Facebook denies cookie tracking allegations

Summary:Facebook has denied allegations that it can track what you're doing online even if you log out of the social network. In fact, one of the company's engineers says Facebook cookies aren't used for tracking at all.

Update: Facebook fixes cookie behavior after logging out.

Over the weekend, self-proclaimed hacker Nik Cubrilovic accused Facebook of tracking its users even if they log out of the social network. The company has denied the claims and has offered an explanation as to why its cookies behave the way they do.

For reference, here's what I wrote based on Cubrilovic's findings:

After running a series of tests analyzing the HTTP headers on requests sent by browsers to facebook.com, he discovered that Facebook alters its tracking cookies the moment you log out, instead of deleting them. Since your uniquely identifying account information is still present in these cookies, Facebook can continue to track you. This means that if you log out of Facebook, you're not really doing much. If you then head to a website that contains a Facebook plugin, your browser will continue to send personally identifiable information back to Palo Alto.

I also said I contacted Facebook for more information on this issue. A spokesperson replied but did not offer an official statement. Instead, he pointed me to a comment made on my article, from Facebook engineer Arturo Bejar. Here is what he wrote:

I am a Facebook engineer that works on these systems and I wanted to say that the logged out cookies are used for safety and protection including: identifying spammers and phishers, detecting when somebody unauthorized is trying to access your account, helping you get back into your account if you get hacked, disabling registration for a under-age users who try to re-register with a different birthdate, powering account security features such as 2nd factor login approvals and notification, and identifying shared computers to discourage the use of "keep me logged in."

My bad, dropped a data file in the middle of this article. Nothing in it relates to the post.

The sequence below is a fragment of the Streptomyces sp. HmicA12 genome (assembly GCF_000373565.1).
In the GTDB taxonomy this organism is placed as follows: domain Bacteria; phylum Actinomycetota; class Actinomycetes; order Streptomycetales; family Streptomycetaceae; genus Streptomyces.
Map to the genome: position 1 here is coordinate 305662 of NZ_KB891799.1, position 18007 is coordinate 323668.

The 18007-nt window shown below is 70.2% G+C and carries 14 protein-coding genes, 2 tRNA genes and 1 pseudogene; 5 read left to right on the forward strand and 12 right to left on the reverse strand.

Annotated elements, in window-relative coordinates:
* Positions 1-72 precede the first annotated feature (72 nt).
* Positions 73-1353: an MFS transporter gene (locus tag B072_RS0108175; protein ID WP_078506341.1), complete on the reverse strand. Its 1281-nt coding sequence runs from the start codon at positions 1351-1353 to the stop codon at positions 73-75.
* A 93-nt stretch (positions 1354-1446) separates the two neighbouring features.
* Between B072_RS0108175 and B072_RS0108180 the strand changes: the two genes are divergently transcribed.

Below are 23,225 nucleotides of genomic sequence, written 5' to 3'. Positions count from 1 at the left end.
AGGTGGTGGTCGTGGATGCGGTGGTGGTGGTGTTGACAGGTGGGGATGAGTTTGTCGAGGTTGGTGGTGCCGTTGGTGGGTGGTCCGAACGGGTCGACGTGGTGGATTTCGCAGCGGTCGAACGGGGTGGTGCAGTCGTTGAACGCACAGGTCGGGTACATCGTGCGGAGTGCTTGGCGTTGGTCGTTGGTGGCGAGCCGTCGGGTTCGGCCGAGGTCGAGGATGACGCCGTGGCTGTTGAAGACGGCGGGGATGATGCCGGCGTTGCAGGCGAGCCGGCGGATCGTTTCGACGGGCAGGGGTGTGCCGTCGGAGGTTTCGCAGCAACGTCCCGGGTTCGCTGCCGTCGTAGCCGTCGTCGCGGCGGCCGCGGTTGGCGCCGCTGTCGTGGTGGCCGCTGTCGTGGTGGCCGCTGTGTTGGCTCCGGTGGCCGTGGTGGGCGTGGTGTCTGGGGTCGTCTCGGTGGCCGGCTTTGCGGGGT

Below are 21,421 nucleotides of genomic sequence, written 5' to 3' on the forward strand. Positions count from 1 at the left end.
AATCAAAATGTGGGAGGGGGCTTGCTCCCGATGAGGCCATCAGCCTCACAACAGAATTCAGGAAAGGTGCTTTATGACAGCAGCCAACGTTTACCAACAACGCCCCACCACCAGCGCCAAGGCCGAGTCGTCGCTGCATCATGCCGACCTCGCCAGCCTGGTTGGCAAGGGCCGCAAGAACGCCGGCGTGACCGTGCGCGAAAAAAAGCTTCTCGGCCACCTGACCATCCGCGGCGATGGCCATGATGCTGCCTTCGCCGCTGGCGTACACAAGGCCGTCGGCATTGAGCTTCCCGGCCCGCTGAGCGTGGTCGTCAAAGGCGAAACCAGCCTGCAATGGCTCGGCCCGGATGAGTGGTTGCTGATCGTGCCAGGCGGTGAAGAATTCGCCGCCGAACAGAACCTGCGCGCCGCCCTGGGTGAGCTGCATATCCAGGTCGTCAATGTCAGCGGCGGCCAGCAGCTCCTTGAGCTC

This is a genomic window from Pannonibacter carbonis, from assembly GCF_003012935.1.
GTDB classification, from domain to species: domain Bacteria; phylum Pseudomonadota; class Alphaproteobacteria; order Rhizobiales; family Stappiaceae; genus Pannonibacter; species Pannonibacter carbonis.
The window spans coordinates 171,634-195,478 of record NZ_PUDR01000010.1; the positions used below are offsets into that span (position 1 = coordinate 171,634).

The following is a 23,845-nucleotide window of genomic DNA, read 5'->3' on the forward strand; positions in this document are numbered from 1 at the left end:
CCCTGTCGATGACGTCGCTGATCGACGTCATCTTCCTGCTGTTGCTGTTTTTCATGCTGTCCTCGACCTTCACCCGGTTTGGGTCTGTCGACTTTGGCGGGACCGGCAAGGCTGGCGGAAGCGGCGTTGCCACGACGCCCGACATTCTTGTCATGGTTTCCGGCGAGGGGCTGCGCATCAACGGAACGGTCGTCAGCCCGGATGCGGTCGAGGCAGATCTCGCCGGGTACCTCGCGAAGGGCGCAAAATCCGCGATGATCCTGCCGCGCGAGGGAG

Also please know that also when you're logged in (or out) we don't use our cookies to track you on social plugins to target ads or sell your information to third parties. I've heard from so many that what we do is to share or sell your data, and that is just not true. We use your logged in cookies to personalize (show you what your friends liked), to help maintain and improve what we do, or for safety and protection.

In short, Bejar is saying Cubrilovic raises some good points and has some interesting findings, but reaches incorrect conclusions. The cookies in question are useful to Facebook for various reasons (providing custom content, maintaining the service, and protecting its users), but not for tracking people. In fact, the Facebook Help Center clearly states as much:

We do not share or sell the information we see when you visit a website with a Facebook social plugin to third parties and we do not use it to deliver ads to you. In addition, we will delete the data (i.e. data we receive when you see social plugins) associated with users in 90 days. We will keep aggregated and anonymized data (not associated with specific users) after 90 days for improving our products and services.

I'd like to thank Bejar for posting the comment on my blog. That being said, I'm still hoping to get an official statement from Facebook. I also spoke with Cubrilovic, who is working with Facebook to figure out whether or not the cookies really are a privacy concern.

Update: I finally got Facebook to comment.

"Facebook does not track users across the web," a Facebook spokesperson said in a statement. "Instead, we use cookies on social plugins to personalize content (e.g. Show you what your friends liked), to help maintain and improve what we do (e.g. Measure click-through rate), or for safety and security (e.g. Keeping underage kids from trying to signup with a different age). No information we receive when you see a social plugins is used to target ads, we delete or anonymize this information within 90 days, and we never sell your information.

Specific to logged out cookies, they are used for safety and protection, including identifying spammers and phishers, detecting when somebody unauthorized is trying to access your account, helping you get back into your account if you get hacked, disabling registration for a under-age users who try to re-register with a different birthdate, powering account security features such as 2nd factor login approvals and notification, and identifying shared computers to discourage the use of 'keep me logged in'."

See also:

Topics: Social Enterprise

About

Emil is a freelance journalist writing for CNET and ZDNet. Over the years, he has covered the tech industry for multiple publications, including Ars Technica, Neowin, and TechSpot.

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